«April 2014 In This Issue Trouble in South River's Headwaters Doolittle Creek Yearlong tribute to South River's tribs Upcoming Events South River's ...»
The mission of South River Watershed Alliance is to protect and restore the water
quality and biodiversity of the South River watershed to the beneficial use of people
In This Issue
Trouble in South River's Headwaters
Yearlong tribute to South River's tribs
South River's First 1.5 Miles
Repeats and Reminders South River upstream of Browns Mill Golf Course
City of Atlanta
Standing on South Martin Street, a group listens to Jacqueline Echols talk about the Tift Site (behind fence) Trouble In South River's Headwaters The headwaters of the South River is located directly across the street from the East Point Housing Authority on busy Norman Berry Drive in East Point, Georgia. It is at this point that several underground streams emerge from two large pipes into daylight.
There is trouble in the headwaters. The problem dates back to the early 1900s when the area was home to several textile mills and the manner in which these operations disposed of their cotton waste. Contamination of the site has been linked to the practice of burying waste from the cotton production process in large onsite lagoons. Over time, chemicals from the production process have contaminated the soil and groundwater in the area causing the Georgia Environmental Protection Agency (GA EPD) to add the headwaters of the South River to the state's Hazardous Site Inventory on August 21, 1995.
The "Tift Site" as it is referred to by GA EPD, is contaminated with a variety of metals including copper, zinc, arsenic, silver, nickel, cadmium, and lead all of which have been found in the soil and/or groundwater on the site. These metals are degrading water quality in the headwaters and pose a serious threat to fish and other aquatic life downstream of the site. In addition to the aquatic hazard, the question of whether the site poses possible human health 2 impacts has also been raised considering that the nearest resident lives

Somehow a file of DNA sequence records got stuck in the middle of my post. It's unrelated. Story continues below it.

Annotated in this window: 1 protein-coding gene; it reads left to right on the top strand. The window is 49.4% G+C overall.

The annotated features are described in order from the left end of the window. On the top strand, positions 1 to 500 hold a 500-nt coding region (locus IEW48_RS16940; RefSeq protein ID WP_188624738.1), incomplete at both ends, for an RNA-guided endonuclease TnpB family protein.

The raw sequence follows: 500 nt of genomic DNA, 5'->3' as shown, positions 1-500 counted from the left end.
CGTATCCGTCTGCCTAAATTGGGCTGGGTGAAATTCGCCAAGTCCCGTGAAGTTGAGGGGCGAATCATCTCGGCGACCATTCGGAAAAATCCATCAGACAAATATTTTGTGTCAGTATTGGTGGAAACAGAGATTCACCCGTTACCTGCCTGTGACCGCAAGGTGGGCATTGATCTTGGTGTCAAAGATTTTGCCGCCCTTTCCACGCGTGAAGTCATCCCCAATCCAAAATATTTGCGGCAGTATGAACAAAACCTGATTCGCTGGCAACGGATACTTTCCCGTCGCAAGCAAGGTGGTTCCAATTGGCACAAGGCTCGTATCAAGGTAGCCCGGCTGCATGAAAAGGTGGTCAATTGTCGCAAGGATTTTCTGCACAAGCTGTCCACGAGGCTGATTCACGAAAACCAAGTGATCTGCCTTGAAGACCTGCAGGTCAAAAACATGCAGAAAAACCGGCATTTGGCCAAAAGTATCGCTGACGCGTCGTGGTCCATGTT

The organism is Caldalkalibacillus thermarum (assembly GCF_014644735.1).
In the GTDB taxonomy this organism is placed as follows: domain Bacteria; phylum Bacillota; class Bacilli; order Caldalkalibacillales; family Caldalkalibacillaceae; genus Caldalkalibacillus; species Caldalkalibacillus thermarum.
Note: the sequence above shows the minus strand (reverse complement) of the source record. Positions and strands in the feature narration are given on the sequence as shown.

between 301 and 1000 feet from the area affected by the release. (Source:
GA EPD). Statewide, only 82 of Georgia's 560 hazardous waste sites are designated as Class 1, the highest classification. The Tift Site is one of them.
Why has this situation been allowed to continue for almost 20 years? The Georgia legislature has been redirecting money from the Hazardous Waste Trust Fund (Trust Fund) setup to help GA EPD and local governments pay for the cleanup of sites like the Tift Site. For the period 2004 - 2011, the Trust Fund collected almost $125 million through fines and tipping-fees. During this seven year period, $71 million was redirected from the Trust Fund to the state's general budget. (Source: Georgia River Network).
Ultimately,the owner of a contaminated property is responsible for cleaning it up but when this does not occur, GA EPD steps in with funds from the Trust Fund. The state then takes action to collect the amount spent for cleanup from the property owner. There is a corrective action plan (CAP) in place for the Tift Site and some work to clean up the site has taken place, but significant and sustained remedial action cannot move forward without the necessary funds which can only come from the Trust Fund.